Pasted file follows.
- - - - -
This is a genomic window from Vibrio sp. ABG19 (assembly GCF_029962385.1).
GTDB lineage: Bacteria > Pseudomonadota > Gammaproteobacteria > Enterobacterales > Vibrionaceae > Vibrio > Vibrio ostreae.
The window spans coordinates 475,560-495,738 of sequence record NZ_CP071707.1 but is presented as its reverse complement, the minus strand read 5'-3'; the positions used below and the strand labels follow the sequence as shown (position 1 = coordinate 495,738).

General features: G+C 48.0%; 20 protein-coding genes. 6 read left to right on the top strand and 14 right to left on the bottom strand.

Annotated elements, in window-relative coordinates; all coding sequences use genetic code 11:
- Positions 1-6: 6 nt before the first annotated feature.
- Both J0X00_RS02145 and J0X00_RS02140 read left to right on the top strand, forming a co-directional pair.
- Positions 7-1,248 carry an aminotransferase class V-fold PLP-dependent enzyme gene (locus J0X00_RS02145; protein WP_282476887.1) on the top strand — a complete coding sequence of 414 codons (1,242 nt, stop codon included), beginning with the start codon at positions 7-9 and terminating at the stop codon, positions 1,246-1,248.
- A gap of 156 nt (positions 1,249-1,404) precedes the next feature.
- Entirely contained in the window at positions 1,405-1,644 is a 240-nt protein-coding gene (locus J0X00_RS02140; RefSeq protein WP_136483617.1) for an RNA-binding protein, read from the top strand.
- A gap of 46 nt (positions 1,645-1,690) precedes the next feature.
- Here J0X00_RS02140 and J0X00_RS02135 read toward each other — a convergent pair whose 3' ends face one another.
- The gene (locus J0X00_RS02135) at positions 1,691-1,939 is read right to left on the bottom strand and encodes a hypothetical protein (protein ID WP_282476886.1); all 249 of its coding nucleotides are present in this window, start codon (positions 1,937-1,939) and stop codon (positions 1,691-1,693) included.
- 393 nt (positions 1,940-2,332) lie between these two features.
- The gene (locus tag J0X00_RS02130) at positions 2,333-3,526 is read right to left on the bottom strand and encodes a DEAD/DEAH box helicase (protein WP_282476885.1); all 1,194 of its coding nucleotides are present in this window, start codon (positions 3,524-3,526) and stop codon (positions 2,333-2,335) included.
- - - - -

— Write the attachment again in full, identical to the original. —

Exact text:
This is a genomic window from Vibrio sp. ABG19 (assembly GCF_029962385.1).
GTDB lineage: Bacteria > Pseudomonadota > Gammaproteobacteria > Enterobacterales > Vibrionaceae > Vibrio > Vibrio ostreae.
The window spans coordinates 475,560-495,738 of sequence record NZ_CP071707.1 but is presented as its reverse complement, the minus strand read 5'-3'; the positions used below and the strand labels follow the sequence as shown (position 1 = coordinate 495,738).

General features: G+C 48.0%; 20 protein-coding genes. 6 read left to right on the top strand and 14 right to left on the bottom strand.

Annotated elements, in window-relative coordinates; all coding sequences use genetic code 11:
- Positions 1-6: 6 nt before the first annotated feature.
- Both J0X00_RS02145 and J0X00_RS02140 read left to right on the top strand, forming a co-directional pair.
- Positions 7-1,248 carry an aminotransferase class V-fold PLP-dependent enzyme gene (locus J0X00_RS02145; protein WP_282476887.1) on the top strand — a complete coding sequence of 414 codons (1,242 nt, stop codon included), beginning with the start codon at positions 7-9 and terminating at the stop codon, positions 1,246-1,248.
- A gap of 156 nt (positions 1,249-1,404) precedes the next feature.
- Entirely contained in the window at positions 1,405-1,644 is a 240-nt protein-coding gene (locus J0X00_RS02140; RefSeq protein WP_136483617.1) for an RNA-binding protein, read from the top strand.
- A gap of 46 nt (positions 1,645-1,690) precedes the next feature.
- Here J0X00_RS02140 and J0X00_RS02135 read toward each other — a convergent pair whose 3' ends face one another.
- The gene (locus J0X00_RS02135) at positions 1,691-1,939 is read right to left on the bottom strand and encodes a hypothetical protein (protein ID WP_282476886.1); all 249 of its coding nucleotides are present in this window, start codon (positions 1,937-1,939) and stop codon (positions 1,691-1,693) included.
- 393 nt (positions 1,940-2,332) lie between these two features.
- The gene (locus tag J0X00_RS02130) at positions 2,333-3,526 is read right to left on the bottom strand and encodes a DEAD/DEAH box helicase (protein WP_282476885.1); all 1,194 of its coding nucleotides are present in this window, start codon (positions 3,524-3,526) and stop codon (positions 2,333-2,335) included.